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Data Party: Tracking Europe’s Failed Banks

Anders Pedersen - October 18, 2012 in Data Party, Open Economics

nuklr.dave CC BY

This fall marked the five year anniversary of the collapse of UK-based Northern Rock in 2007. Since then an unknown number of European banks have collapsed under the weight over plummeting housing markets, financial mismanagement and other reasons. But how many European banks did actually crash during the crisis?

In the United States, the Federal Deposit Insurance Corporation keeps a neat Failed bank list, which has recorded 496 bank failures in the US since 2000.

Europe however, and for that matter the rest of the world, still lack similar or comparable data on how many banks actually failed since the beginning of the crisis. Nobody has collected data on how many Spanish cajas actually crashed and how many troubled German landesbanken actually went under.

At the Open Economics Skype-chat earlier this month it was agreed to take the first steps for creating a Failed Bank Tracker for Europe at an upcoming “Data party”:

Join the Data Party

Wednesday 24th October at 5:30pm London / 6:30pm Berlin.

We hope that a diverse group of you will join in the gathering of failed bank data. During the Data Party you will have plenty of chances to discuss al questions regarding bank failures whether they be specific cases. Do not let your country or region leave a blank spot when we draw up the map of bank failures.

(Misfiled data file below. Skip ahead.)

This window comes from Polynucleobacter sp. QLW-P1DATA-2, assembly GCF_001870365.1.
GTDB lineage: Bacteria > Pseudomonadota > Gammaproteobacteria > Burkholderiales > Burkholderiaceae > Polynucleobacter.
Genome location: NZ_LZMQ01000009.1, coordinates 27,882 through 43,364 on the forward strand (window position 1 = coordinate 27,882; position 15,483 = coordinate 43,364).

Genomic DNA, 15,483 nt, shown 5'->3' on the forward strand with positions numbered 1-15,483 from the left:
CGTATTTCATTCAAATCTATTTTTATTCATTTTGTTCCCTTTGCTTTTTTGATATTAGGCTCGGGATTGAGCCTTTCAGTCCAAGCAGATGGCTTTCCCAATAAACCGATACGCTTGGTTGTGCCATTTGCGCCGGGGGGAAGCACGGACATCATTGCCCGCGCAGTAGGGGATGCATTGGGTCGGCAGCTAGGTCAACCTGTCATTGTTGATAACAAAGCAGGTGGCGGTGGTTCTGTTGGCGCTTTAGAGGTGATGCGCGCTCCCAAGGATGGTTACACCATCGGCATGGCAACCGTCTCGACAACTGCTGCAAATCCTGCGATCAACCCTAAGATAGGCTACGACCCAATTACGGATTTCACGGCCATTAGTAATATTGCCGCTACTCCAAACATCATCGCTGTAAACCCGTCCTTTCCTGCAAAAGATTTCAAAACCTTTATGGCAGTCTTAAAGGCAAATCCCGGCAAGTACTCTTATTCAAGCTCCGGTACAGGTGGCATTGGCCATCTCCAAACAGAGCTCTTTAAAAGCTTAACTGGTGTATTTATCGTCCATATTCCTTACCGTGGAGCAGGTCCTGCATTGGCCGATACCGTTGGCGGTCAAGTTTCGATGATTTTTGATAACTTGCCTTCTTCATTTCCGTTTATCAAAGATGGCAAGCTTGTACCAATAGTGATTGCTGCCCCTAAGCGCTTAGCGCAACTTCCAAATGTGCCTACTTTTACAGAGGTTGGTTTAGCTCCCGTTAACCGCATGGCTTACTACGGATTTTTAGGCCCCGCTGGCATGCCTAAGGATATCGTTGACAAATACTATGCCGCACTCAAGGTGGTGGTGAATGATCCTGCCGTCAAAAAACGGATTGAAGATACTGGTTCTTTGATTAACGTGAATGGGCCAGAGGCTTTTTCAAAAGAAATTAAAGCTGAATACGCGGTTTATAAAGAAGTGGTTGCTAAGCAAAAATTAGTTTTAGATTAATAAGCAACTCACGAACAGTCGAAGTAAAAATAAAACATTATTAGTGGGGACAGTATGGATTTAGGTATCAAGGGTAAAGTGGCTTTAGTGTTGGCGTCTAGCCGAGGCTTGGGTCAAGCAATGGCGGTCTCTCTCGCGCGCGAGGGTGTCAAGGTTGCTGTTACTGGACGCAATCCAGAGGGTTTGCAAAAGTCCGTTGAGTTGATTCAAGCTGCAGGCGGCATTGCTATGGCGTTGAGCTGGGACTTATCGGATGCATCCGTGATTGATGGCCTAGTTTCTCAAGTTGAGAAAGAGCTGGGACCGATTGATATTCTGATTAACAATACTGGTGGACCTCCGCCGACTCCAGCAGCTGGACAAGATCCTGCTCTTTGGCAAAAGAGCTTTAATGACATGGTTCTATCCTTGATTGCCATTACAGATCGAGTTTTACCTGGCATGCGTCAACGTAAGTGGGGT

At the data party we will go through some of these questions:

  • What kind of failed bank data do we wish to collect (date, amount, type of intervention, etc.)?
  • What are the possible sources (press, financial regulators or European agencies)?
  • Getting started with the data collection for the Failed Bank Tracker

 

You can join the Data party by adding your name and skype ID here.

 

Getting good data: What makes a failed bank?

For this first event collecting data on failed European banks should provide more than enough work for us. At this moment neither the European Commission, Eurostat nor the European Banking Authority are keeping any records of bank failures like in the FDIC in the US. The best source of official European information available is from DG Competition, which keeps track of approved state aid measures in member states in their State Aid database. Its accuracy is however limited as it contains cases from state intervention with specific bank collapses to sector wide bank guarantee schemes.

A major reason for the lack of data on bank failures is the fact that legislation often differs dramatically between countries in terms of what actually defines a bank failure. In early 2012 I asked the UK regulator FSA, if they could provide a list of failed banks similar to the list from FDIC in the US. In a response the FSA asserted that the UK did not have a single bank failures since 2007:

“I regret that we do not have a comparable list to that of the US. Looking at the US list it appears to be a list of banks that have entered administration. As far as I am aware no UK banks have entered administration in this period, though of course a number were taken over or received support during the crisis.”

The statement from FSA demonstrate that, for instance Northern Rock, which brought a £ 2bn loss on UK taxpayers, never officially failed, due to the fact that it never entered administration. The example from FSA demonstrates that collecting data on bank failures would be  interesting and useful.